This is glaring in your first example. What do you define as a ‘serious mental illness’ and therefore worthy of state funding? Who knows? Regardless of what you define as ‘serious’ the principle you are enshrining is different tiers of care determined by the source and level of funding. You sit as judge and jury of who gets this state money and that is fundementally unfair because people will start slipping through the cracks.

You also determine the level of care through the prism of economic (and therefore in your eyes social) usefullness. So, the economically useless will be left with scraps from the table;

“That does not rule out some subsidy for the poor or unemployed from the better off.”

However, it doesnt exactly gurantee it either does it? Your view is also predicated on a rather rose-tinted view of choice in our society seeing it as being no way inhibitied by structure and factors external to the individual when it clearly is; everything is down to an individuals ‘thoughtfullness’. So seprated from reality you maybe to convince yourself of the validity of your claim at the start of your point but its really not that convincing when seen in the above light.

Richard Blogger:

I don’t know about the people you hang out with, but I make a habit of being honest as does the board of NFR.

I only wish Cameron would be adopting The Plan, but if you are citing his meeting with Helen Evan as evidence he is, you have got to be kidding. Gordon Brown met the Dali Lama recently (in a cowardly manner), but I don’t expect he is planning to create a theocracy (I seem to remember the previous PM meeting the pope!).

Part of how a health savings account system works is that it contains catastrophic insurance to cover payments that exceed what the out of pocket or savings accounts can reasonable manage. Diabetics are treated in Singapore!
Once again, a defender of the NHS resorts to lazy comparisons with the US. There are more health systems in the world than Britain’s and America’s.

However, what a vile shit you are to be wishing illness on people simply for advocating polices you disagree with.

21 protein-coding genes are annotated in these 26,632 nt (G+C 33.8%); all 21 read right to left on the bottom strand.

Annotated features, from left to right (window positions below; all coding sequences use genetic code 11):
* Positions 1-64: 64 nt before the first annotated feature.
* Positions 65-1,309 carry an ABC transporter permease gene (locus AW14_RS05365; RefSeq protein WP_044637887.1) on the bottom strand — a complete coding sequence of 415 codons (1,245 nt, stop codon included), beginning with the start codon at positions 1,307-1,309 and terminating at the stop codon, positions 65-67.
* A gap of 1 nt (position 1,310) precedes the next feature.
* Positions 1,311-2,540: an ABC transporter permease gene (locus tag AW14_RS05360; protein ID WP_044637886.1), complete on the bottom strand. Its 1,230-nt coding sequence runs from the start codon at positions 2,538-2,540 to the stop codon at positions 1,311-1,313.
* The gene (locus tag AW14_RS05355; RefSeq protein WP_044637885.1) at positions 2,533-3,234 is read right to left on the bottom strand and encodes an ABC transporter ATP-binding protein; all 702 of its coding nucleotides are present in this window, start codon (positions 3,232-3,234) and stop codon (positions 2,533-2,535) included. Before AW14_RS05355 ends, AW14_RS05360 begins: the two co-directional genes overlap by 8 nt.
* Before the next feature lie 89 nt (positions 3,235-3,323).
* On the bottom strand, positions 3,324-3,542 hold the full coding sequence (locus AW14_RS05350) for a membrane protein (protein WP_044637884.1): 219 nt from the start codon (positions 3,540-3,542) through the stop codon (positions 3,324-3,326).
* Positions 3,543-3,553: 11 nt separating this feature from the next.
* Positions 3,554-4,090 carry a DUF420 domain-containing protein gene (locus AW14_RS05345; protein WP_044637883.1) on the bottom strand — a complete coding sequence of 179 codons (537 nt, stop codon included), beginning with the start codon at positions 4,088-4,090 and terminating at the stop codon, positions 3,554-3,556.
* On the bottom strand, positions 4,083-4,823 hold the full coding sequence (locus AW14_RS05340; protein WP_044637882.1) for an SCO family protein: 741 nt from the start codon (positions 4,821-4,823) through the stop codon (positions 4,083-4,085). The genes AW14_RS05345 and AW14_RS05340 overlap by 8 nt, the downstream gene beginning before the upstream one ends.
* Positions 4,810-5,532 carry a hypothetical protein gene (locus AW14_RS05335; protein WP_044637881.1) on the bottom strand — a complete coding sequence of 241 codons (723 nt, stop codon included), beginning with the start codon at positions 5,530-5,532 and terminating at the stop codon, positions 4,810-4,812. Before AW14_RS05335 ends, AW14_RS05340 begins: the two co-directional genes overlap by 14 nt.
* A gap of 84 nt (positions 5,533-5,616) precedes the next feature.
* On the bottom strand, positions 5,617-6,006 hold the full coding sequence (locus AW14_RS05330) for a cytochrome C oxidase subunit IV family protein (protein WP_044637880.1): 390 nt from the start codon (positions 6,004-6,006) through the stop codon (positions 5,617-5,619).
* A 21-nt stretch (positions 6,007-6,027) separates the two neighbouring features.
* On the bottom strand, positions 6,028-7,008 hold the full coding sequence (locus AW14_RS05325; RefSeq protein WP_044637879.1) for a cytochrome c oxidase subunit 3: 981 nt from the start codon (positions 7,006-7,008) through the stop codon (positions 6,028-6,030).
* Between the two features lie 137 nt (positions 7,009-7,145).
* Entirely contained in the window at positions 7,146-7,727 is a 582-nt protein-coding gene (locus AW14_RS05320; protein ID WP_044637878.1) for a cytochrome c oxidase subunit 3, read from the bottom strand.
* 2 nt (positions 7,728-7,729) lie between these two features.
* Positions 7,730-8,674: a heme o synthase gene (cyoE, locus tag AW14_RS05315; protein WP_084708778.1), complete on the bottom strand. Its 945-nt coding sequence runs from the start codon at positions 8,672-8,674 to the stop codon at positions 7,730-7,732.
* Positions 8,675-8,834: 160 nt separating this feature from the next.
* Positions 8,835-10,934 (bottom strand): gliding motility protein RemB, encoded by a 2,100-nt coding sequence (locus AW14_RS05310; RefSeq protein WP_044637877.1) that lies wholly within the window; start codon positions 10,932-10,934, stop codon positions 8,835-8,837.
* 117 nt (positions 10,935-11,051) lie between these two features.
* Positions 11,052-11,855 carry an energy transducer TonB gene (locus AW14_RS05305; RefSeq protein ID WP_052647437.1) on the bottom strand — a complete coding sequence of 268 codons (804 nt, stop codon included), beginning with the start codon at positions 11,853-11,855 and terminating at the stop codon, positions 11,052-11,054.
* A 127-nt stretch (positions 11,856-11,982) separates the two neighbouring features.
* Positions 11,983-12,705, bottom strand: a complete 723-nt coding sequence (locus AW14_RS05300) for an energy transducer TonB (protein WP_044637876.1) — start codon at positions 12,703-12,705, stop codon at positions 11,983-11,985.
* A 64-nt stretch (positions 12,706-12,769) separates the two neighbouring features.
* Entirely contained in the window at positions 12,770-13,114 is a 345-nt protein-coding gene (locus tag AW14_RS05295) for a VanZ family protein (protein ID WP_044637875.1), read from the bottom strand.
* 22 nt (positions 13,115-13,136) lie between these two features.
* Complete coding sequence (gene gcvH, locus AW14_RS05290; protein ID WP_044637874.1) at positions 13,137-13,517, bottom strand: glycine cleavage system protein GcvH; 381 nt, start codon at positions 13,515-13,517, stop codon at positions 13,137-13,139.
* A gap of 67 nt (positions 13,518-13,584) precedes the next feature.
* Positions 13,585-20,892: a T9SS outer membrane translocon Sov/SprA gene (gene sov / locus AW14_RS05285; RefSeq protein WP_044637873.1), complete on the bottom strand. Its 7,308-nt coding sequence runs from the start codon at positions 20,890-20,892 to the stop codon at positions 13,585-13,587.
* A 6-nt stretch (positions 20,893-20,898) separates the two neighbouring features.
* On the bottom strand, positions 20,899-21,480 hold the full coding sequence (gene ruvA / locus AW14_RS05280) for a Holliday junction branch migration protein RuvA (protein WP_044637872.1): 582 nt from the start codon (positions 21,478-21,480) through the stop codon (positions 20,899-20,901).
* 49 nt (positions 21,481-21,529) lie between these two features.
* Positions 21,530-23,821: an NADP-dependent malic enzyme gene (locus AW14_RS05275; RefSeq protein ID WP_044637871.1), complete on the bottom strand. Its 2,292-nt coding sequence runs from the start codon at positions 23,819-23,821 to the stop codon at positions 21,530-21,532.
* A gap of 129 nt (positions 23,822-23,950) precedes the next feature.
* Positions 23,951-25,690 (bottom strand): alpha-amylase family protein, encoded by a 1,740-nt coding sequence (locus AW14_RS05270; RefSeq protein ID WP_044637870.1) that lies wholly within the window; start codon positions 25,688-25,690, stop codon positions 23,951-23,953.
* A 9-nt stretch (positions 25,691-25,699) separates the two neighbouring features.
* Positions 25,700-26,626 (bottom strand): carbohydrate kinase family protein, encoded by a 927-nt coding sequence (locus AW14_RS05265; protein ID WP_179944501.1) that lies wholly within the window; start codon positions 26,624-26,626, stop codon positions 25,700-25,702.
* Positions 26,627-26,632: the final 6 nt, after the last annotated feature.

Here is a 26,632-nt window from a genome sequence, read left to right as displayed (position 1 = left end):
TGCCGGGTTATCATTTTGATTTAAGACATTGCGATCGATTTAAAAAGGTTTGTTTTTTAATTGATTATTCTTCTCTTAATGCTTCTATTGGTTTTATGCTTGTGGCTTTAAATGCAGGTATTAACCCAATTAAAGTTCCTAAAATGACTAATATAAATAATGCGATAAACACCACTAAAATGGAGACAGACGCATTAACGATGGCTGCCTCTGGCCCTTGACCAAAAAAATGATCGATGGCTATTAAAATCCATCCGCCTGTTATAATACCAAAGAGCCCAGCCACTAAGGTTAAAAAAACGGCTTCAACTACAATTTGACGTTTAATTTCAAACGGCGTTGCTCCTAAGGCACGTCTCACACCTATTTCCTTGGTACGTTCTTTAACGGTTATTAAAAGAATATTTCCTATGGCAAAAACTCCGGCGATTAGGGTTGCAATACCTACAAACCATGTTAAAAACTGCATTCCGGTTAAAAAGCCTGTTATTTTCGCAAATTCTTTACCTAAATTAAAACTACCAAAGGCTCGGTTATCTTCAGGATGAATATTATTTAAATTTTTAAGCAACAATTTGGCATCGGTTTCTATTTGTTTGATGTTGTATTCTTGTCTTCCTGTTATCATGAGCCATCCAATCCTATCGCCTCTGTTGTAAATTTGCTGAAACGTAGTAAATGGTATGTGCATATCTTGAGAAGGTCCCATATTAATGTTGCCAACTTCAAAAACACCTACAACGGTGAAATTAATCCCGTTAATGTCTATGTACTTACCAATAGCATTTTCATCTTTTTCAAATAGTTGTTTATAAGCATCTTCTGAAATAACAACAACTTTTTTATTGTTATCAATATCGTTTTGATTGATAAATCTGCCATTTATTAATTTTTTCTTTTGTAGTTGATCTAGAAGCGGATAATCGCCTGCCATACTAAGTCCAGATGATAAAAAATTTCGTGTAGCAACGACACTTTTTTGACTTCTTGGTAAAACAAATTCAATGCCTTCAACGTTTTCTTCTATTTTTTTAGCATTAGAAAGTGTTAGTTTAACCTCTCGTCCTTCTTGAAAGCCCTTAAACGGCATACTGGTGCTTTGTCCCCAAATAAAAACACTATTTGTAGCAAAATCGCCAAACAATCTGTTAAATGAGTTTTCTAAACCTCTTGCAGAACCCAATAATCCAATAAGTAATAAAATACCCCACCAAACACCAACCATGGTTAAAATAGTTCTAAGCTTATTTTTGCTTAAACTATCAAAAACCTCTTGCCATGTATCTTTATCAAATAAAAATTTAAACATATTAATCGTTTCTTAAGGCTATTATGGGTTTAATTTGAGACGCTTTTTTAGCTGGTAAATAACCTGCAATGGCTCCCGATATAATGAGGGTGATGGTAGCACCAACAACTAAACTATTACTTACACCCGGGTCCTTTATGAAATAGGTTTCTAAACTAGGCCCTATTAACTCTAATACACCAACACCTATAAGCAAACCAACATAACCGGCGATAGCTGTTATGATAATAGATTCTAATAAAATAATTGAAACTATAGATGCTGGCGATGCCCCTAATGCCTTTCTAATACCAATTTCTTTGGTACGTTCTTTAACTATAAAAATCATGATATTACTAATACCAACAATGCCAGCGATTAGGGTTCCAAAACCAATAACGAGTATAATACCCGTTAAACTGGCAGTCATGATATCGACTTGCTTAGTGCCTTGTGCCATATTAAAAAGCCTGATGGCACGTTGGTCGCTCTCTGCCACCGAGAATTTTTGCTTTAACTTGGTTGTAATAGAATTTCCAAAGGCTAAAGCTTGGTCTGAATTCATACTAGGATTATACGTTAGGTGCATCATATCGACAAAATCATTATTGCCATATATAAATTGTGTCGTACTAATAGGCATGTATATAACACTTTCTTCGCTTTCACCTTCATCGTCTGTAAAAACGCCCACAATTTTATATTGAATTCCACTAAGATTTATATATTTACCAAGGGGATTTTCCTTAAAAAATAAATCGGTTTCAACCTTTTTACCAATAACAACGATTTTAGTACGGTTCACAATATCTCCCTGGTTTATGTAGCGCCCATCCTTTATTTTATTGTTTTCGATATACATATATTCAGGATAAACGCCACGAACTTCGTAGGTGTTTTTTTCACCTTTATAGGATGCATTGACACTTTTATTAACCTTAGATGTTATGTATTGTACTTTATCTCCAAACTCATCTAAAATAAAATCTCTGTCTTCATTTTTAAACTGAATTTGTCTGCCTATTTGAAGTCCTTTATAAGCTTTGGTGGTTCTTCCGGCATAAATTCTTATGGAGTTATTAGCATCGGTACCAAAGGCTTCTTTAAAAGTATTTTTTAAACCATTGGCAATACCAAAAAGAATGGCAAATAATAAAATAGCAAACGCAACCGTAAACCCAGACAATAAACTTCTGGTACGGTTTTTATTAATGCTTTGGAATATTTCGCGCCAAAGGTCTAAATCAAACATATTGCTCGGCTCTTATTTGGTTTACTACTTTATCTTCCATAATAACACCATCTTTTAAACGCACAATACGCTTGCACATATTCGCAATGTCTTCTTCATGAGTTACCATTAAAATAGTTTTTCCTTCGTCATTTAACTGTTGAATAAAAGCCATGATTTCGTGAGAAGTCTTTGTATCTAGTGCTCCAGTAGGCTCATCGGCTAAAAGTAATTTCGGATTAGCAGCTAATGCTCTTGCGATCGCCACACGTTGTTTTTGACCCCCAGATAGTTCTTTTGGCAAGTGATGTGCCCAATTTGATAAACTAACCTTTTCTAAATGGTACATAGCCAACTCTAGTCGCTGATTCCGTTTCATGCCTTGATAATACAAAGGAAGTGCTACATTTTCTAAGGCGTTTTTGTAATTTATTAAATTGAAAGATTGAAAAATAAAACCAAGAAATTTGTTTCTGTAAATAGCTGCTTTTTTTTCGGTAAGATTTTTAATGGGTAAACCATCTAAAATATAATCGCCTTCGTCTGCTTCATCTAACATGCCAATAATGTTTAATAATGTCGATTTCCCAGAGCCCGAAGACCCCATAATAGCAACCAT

“Ah yes; the trickle down argument! So, if rich people keep buying Jaguars then eventually the price of Mercedes will fall so far that even the poorest Skoda driver will be able to afford one? Thats simply not how the market works and it isnt how it would in healthcare….”

Erm, actually, that is exactly how the market works. New technologies are introduced, they’re hugely and grossly expensive and only the richest can afford them. Fast forward a couple of decades and every chav in the land now has an example of the basic technology: hugely cheaper than the very expensive original and better too. Think cars, mobile phones, fridges, freezers….

Richard Blogger: you’ve missed a crucial part of the Singapore system. There’s a cap on total payments by any individual. Once you’ve exceeded that limit then the catastrophic part of the health insurance system kicks in.

The key to controlling health care costs isn’t denying those with chronic illnesses like Type 1 diabetes treatment. Far from it actually, not just better for you but far cheaper to provide you with the insulin and the strips than it is to treat the complications: to say nothing of the obvious benefit to your lifestyle and life.

The key is in the incentives people face to control their own low level treatment costs.Got a sniffle? Go to the GP for free to get it checked out? Or wait and see if it develops with a Lemsip? If it cost you £10 to see the GP? If it cost your health savings account £10?